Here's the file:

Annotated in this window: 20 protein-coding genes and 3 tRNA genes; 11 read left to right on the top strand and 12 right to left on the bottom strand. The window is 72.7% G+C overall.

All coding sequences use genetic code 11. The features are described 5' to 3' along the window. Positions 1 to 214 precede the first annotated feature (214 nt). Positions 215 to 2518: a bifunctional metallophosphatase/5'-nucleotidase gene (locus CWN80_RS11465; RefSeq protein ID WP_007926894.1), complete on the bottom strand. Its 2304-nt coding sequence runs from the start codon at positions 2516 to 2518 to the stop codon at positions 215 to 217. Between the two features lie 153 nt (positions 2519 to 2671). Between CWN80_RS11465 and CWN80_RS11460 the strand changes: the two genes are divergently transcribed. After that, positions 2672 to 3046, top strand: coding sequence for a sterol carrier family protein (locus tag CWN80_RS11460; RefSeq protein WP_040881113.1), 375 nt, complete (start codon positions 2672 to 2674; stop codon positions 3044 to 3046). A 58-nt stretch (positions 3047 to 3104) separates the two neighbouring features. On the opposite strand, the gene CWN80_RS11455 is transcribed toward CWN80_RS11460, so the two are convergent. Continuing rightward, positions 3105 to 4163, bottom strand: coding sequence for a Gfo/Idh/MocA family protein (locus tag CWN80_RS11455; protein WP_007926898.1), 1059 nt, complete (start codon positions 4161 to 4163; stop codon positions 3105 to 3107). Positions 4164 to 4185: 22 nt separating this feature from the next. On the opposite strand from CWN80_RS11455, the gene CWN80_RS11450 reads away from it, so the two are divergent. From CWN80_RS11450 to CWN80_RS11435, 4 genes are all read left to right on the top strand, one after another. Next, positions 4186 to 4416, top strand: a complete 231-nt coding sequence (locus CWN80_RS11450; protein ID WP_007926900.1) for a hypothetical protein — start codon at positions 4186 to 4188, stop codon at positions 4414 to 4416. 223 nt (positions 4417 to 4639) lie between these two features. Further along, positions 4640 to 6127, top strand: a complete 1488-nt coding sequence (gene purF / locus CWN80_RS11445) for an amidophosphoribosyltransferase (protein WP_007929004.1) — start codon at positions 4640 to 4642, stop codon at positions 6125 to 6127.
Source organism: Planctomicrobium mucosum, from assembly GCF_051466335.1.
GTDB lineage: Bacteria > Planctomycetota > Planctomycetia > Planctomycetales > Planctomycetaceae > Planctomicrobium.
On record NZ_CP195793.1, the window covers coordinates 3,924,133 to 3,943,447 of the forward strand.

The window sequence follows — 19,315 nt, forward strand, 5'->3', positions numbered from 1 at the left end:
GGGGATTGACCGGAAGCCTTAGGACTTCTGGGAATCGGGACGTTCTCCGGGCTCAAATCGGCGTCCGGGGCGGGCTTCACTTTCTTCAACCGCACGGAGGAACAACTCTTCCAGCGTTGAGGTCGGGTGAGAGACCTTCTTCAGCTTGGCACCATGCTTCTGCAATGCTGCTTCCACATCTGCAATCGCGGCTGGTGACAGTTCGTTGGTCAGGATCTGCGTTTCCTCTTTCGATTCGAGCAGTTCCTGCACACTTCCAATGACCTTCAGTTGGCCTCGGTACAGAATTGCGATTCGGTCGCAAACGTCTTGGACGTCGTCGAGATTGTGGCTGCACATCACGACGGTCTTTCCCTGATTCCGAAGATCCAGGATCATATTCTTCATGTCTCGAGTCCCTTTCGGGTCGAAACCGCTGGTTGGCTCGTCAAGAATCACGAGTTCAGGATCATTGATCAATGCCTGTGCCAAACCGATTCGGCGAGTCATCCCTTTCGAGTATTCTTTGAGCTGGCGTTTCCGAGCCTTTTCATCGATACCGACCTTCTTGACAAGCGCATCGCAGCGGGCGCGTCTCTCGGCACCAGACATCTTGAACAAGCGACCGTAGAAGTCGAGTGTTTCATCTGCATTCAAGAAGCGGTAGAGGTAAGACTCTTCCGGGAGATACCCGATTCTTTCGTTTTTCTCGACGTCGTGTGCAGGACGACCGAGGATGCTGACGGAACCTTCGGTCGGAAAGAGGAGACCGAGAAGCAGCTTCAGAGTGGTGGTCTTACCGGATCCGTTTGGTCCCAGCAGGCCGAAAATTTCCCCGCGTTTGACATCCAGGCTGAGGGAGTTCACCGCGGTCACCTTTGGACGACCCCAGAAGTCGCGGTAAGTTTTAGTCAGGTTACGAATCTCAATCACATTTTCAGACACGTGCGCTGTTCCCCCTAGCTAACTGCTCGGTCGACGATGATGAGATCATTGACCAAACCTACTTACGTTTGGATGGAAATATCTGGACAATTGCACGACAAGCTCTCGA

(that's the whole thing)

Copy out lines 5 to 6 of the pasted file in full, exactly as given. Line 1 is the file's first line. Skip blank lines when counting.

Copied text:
On record NZ_CP195793.1, the window covers coordinates 3,924,133 to 3,943,447 of the forward strand.

The window sequence follows — 19,315 nt, forward strand, 5'->3', positions numbered from 1 at the left end: